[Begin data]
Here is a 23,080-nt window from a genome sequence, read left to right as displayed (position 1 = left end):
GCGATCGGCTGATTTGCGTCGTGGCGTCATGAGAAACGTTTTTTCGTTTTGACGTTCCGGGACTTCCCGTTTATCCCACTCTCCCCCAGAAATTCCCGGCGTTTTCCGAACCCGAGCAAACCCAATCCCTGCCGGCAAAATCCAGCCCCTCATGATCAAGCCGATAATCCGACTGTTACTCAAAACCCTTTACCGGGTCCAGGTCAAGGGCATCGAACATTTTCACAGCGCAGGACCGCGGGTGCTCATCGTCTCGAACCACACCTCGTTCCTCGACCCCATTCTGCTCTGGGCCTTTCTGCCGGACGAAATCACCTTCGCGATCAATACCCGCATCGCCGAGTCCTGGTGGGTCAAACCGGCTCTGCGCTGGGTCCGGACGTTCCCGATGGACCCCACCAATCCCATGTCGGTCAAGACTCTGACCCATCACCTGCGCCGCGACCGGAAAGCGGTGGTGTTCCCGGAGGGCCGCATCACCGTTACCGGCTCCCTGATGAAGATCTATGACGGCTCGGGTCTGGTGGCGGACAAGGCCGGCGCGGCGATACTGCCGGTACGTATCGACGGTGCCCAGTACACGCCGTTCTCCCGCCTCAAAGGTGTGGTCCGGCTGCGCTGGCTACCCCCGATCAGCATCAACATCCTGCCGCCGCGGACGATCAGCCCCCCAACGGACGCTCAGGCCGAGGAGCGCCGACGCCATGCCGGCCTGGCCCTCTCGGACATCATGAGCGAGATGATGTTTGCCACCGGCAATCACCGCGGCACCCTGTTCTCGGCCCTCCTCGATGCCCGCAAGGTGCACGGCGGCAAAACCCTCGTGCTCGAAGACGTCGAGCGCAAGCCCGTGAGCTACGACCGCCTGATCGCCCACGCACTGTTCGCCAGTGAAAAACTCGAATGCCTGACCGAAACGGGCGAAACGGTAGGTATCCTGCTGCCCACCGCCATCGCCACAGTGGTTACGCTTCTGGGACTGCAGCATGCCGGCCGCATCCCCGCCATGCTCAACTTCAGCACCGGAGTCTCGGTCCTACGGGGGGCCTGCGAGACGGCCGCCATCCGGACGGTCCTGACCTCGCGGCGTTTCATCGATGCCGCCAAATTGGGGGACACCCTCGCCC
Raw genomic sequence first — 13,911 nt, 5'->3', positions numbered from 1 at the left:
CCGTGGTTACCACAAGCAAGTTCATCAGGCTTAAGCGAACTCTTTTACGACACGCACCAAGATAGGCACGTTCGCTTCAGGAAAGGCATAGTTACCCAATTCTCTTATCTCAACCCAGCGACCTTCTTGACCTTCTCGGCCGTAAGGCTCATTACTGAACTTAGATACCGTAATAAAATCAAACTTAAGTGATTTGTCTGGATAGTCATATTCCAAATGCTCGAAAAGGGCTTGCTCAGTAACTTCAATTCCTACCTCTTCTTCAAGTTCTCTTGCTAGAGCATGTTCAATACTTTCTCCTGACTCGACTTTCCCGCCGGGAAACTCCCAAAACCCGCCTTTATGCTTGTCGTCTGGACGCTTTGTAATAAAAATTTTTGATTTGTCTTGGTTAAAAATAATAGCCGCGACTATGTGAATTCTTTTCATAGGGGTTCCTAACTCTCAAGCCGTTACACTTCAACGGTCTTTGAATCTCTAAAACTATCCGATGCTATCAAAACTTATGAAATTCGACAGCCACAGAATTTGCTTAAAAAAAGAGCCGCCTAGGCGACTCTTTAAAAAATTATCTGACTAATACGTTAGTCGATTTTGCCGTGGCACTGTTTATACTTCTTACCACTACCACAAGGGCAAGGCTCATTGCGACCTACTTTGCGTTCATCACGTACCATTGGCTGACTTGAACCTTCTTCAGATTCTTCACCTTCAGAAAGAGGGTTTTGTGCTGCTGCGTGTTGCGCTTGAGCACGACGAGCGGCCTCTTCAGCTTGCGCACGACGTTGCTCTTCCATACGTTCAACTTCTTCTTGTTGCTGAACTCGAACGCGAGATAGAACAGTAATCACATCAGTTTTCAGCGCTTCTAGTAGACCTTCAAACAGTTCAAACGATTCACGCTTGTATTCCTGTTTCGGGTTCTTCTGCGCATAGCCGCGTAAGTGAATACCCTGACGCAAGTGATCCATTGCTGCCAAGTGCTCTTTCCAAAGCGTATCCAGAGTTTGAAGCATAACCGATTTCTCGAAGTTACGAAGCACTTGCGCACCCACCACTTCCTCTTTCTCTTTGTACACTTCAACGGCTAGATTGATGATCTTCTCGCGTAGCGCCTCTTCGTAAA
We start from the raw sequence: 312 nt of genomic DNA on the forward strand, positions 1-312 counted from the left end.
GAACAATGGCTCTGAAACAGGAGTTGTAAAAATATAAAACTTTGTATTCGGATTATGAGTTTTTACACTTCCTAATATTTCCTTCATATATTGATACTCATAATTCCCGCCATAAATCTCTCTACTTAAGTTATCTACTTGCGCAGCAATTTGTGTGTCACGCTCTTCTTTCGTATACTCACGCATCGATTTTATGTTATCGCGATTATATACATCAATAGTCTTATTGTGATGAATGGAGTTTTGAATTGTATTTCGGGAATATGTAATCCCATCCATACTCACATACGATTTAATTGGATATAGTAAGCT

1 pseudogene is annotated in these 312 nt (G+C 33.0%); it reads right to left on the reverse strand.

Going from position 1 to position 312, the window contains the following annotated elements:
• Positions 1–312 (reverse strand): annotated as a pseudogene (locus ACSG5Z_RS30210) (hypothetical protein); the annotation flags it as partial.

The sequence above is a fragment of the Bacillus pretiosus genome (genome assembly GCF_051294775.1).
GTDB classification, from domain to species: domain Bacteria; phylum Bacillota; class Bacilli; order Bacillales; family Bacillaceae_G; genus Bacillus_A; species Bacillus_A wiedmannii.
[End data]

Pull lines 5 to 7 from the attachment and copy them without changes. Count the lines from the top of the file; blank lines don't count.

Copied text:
We start from the raw sequence: 312 nt of genomic DNA on the forward strand, positions 1-312 counted from the left end.
GAACAATGGCTCTGAAACAGGAGTTGTAAAAATATAAAACTTTGTATTCGGATTATGAGTTTTTACACTTCCTAATATTTCCTTCATATATTGATACTCATAATTCCCGCCATAAATCTCTCTACTTAAGTTATCTACTTGCGCAGCAATTTGTGTGTCACGCTCTTCTTTCGTATACTCACGCATCGATTTTATGTTATCGCGATTATATACATCAATAGTCTTATTGTGATGAATGGAGTTTTGAATTGTATTTCGGGAATATGTAATCCCATCCATACTCACATACGATTTAATTGGATATAGTAAGCT

1 pseudogene is annotated in these 312 nt (G+C 33.0%); it reads right to left on the reverse strand.